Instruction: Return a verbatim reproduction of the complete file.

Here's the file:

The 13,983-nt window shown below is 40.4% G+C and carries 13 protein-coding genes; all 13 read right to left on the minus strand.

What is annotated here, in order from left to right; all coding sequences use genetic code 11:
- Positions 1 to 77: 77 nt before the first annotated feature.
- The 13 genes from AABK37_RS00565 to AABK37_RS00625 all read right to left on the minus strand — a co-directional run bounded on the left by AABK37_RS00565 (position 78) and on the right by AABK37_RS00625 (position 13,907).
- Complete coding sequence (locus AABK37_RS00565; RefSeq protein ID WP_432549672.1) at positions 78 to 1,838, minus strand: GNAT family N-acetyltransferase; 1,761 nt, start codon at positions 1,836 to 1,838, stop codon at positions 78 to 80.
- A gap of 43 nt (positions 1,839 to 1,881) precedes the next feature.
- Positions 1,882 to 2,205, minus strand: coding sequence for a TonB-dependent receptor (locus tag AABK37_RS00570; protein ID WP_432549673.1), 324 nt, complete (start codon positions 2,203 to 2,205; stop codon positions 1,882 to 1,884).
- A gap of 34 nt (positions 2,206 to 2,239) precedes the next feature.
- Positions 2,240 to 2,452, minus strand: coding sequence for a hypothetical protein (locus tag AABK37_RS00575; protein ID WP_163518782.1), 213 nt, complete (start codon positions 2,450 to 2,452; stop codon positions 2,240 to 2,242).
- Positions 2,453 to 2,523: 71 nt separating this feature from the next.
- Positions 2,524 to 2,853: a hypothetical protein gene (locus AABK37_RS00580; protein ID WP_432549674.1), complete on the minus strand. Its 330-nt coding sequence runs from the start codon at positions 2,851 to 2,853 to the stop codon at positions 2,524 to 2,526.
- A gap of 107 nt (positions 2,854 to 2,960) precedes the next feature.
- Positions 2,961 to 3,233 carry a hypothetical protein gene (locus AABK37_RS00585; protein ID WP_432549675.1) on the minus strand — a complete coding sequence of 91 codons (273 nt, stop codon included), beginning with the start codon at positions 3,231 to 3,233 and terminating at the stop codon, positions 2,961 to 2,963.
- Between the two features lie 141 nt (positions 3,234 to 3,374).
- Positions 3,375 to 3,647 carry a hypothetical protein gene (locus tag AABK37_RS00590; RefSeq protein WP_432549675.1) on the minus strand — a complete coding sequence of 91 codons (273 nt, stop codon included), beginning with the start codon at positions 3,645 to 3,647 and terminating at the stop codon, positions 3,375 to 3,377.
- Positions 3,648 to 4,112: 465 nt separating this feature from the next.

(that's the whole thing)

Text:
The 13,983-nt window shown below is 40.4% G+C and carries 13 protein-coding genes; all 13 read right to left on the minus strand.

What is annotated here, in order from left to right; all coding sequences use genetic code 11:
- Positions 1 to 77: 77 nt before the first annotated feature.
- The 13 genes from AABK37_RS00565 to AABK37_RS00625 all read right to left on the minus strand — a co-directional run bounded on the left by AABK37_RS00565 (position 78) and on the right by AABK37_RS00625 (position 13,907).
- Complete coding sequence (locus AABK37_RS00565; RefSeq protein ID WP_432549672.1) at positions 78 to 1,838, minus strand: GNAT family N-acetyltransferase; 1,761 nt, start codon at positions 1,836 to 1,838, stop codon at positions 78 to 80.
- A gap of 43 nt (positions 1,839 to 1,881) precedes the next feature.
- Positions 1,882 to 2,205, minus strand: coding sequence for a TonB-dependent receptor (locus tag AABK37_RS00570; protein ID WP_432549673.1), 324 nt, complete (start codon positions 2,203 to 2,205; stop codon positions 1,882 to 1,884).
- A gap of 34 nt (positions 2,206 to 2,239) precedes the next feature.
- Positions 2,240 to 2,452, minus strand: coding sequence for a hypothetical protein (locus tag AABK37_RS00575; protein ID WP_163518782.1), 213 nt, complete (start codon positions 2,450 to 2,452; stop codon positions 2,240 to 2,242).
- Positions 2,453 to 2,523: 71 nt separating this feature from the next.
- Positions 2,524 to 2,853: a hypothetical protein gene (locus AABK37_RS00580; protein ID WP_432549674.1), complete on the minus strand. Its 330-nt coding sequence runs from the start codon at positions 2,851 to 2,853 to the stop codon at positions 2,524 to 2,526.
- A gap of 107 nt (positions 2,854 to 2,960) precedes the next feature.
- Positions 2,961 to 3,233 carry a hypothetical protein gene (locus AABK37_RS00585; protein ID WP_432549675.1) on the minus strand — a complete coding sequence of 91 codons (273 nt, stop codon included), beginning with the start codon at positions 3,231 to 3,233 and terminating at the stop codon, positions 2,961 to 2,963.
- Between the two features lie 141 nt (positions 3,234 to 3,374).
- Positions 3,375 to 3,647 carry a hypothetical protein gene (locus tag AABK37_RS00590; RefSeq protein WP_432549675.1) on the minus strand — a complete coding sequence of 91 codons (273 nt, stop codon included), beginning with the start codon at positions 3,645 to 3,647 and terminating at the stop codon, positions 3,375 to 3,377.
- Positions 3,648 to 4,112: 465 nt separating this feature from the next.